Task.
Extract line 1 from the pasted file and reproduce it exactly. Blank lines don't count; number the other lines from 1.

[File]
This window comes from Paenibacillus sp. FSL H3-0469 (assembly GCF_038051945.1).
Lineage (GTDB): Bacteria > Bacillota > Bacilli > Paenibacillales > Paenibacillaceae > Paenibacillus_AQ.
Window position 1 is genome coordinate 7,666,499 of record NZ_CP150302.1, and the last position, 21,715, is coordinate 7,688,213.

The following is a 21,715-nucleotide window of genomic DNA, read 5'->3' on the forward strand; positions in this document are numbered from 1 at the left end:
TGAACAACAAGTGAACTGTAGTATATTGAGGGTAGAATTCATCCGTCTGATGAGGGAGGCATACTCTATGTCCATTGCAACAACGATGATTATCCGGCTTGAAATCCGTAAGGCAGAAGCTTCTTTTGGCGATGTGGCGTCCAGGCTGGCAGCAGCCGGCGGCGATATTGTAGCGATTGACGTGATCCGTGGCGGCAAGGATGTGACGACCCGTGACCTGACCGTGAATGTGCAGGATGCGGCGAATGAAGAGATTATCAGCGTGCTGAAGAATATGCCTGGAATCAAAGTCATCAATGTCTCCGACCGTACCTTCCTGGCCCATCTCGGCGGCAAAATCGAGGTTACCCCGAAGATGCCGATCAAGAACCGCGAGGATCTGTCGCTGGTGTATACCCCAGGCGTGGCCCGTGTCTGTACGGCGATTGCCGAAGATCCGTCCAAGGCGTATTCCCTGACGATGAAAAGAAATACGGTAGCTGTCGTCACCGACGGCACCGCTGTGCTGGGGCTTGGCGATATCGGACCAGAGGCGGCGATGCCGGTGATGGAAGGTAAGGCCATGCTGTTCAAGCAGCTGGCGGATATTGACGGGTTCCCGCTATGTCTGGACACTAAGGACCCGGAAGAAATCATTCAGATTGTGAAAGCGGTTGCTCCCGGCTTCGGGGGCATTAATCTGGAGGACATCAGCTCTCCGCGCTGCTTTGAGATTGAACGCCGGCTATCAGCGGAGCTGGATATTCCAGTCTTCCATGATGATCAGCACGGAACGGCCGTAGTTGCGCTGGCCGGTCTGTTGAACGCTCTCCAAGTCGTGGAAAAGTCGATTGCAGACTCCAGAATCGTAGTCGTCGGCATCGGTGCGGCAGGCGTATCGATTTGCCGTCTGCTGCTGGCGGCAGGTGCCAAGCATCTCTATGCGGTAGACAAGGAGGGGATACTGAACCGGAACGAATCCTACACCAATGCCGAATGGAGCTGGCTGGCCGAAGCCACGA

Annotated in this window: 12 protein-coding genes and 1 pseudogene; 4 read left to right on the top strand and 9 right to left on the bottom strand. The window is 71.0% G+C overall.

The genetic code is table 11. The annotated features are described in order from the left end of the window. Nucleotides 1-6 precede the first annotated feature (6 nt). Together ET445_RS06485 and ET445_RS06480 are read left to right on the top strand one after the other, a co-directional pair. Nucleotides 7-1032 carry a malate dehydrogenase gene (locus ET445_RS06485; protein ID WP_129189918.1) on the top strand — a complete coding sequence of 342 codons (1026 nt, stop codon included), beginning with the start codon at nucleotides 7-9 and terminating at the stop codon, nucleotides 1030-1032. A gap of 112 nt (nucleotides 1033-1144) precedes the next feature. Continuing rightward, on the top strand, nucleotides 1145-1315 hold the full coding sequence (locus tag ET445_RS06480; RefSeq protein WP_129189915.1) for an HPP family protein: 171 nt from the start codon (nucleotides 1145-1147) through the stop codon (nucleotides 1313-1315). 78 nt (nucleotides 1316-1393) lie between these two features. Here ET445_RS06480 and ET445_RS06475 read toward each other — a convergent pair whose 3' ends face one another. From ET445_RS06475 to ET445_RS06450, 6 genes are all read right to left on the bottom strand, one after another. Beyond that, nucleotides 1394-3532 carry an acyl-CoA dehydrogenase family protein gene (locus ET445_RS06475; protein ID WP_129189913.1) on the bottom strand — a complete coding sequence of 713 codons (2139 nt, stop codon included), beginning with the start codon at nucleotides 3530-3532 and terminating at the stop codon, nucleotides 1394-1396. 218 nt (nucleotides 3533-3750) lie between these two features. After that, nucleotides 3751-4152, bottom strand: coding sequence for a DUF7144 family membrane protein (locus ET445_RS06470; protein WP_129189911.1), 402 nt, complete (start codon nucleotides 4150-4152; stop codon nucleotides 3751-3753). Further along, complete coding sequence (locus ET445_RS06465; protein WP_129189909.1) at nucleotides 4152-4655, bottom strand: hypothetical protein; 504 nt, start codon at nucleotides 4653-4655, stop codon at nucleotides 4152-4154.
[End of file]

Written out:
This window comes from Paenibacillus sp. FSL H3-0469 (assembly GCF_038051945.1).